Video game maker Electronic Arts (NASDAQ:EA) reported their fiscal Q4 earnings this week, and they more than justified the stubbornness seen in their shares in recent weeks. While equity markets have sold off relentlessly during what is turning out to be one of the worst starts to a year in living memory, shares of EA are ‘only’ down about 20% from last year’s high.
The first London Value Investor Conference was held in April 2012 and it has since grown to become the largest gathering of Value Investors in Europe, bringing together some of the best investors every year. At this year’s conference, held on May 19th, Simon Brewer, the former CIO of Morgan Stanley and Senior Adviser to Read More
If this was last year, such performance would be catastrophic, but in the context of 2022 it’s quite attractive really. The S&P 500 index is down about the same, while the tech-heavy NASDAQ index is down close to 30% from its all time high. Looking at individual names, Netflix (NASDAQ:NFLX) shares are down 75%, Facebook (NASDAQ:FB) are down 50%, and Amazon (NASDAQ:AMZN) are down more than 40%. You’d be forgiven for thinking that maybe, just maybe, video game stocks are replacing gold as the traditional safe haven for equity investors.
Let’s take a look at their numbers and see what’s behind the bull’s stubbornness.
For starters, the company’s EPS was a healthy $0.80 and well ahead of what analysts were expecting. Revenue for the quarter was a little soft on the consensus, but still up more than 17% on the year. Investors also learned that the EA player network grew 16% year on year to more than 580 million unique active accounts. These are admirable growth numbers, particularly as industry numbers haven’t been great this year so far.
While video game sales boomed during COVID, thanks to more people than ever before being locked up at home, they’ve been trending down since late last year. Fresh numbers this week showed that consumer videogame spending fell 8% in the first quarter compared to the same period in 2021, an “indicator of the comedown from mid-pandemic highs as some consumer dollars found their way back to alternative experiences, and the industry continued to struggle to get new consoles into buyers' hands.”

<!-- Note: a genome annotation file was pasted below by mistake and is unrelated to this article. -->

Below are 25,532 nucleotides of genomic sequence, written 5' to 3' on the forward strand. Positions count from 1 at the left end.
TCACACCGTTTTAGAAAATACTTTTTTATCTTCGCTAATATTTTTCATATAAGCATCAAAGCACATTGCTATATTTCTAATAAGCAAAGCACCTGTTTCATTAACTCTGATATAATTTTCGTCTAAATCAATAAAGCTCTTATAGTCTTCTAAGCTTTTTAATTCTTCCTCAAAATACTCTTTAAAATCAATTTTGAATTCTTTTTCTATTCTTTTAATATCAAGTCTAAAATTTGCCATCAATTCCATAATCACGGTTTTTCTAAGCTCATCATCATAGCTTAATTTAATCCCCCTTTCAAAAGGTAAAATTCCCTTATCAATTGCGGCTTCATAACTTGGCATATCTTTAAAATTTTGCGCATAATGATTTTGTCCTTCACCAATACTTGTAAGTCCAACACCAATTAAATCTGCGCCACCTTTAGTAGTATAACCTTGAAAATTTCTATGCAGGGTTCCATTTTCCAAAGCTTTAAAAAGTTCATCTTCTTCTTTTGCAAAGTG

So when EA is still able to push out a report like this, it’s easy to see why Wall Street still very much likes the cut of their jib. Andrew Wilson, CEO of EA, spoke bullishly to the future, saying that “FY22 was a record year, with hundreds of millions of players around the world joining in our games to play, watch, and create with one another. With amazing games, built around powerful IP, made by incredibly talented teams, and outstanding engagement in our live services, FY23 is set to be a year of innovation and growth for Electronic Arts.”
The company’s CFO, Chris Suh, echoed the sentiment when he remarked that “we finished the year with another strong quarter of revenue and profit growth, driven by our live services business which was 85% of our net bookings in Q4. We have a strong foundation of deeply engaged players, rich IP, and a resilient business model, which we will continue to invest in to deliver growth in FY23 and beyond.”
In addition to all of this, management gave a bullish signal to investors this week when they upped the company’s dividend by 12%. This is one of the most bullish signals investors can get, and tells us that management is very confident about the company’s prospects in the months ahead. The strong report and dividend hike didn’t go unnoticed either. MoffettNathanson upgraded their rating on EA stock to Buy from Neutral, and set its price target to $141. From the $120 that shares closed at on Thursday, this still suggests an upside of some 16% to be had. The team over at Jefferies reiterated their Buy rating, while noting their surprise at an increase in full-year guidance amid the sector pressures right now.
Wedbush kept its Outperform rating as well, but trimmed its target to $164. The quarter was in line with his expectations, analyst Michael Pachter says, but "we expect growth in the foreseeable future driven by cost discipline, digital sales growth, several key franchises, and multiple recent acquisitions." Credit Suisse made a similar move, trimming its price target to $162, suggesting there’s 30% upside to be had from current levels.
It’s a tough time to be an equity investor right now, but EA could just be one of the better places to park your cash right now.
Before you consider Electronic Arts, you'll want to hear this.
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Article by Sam Quirke, MarketBeat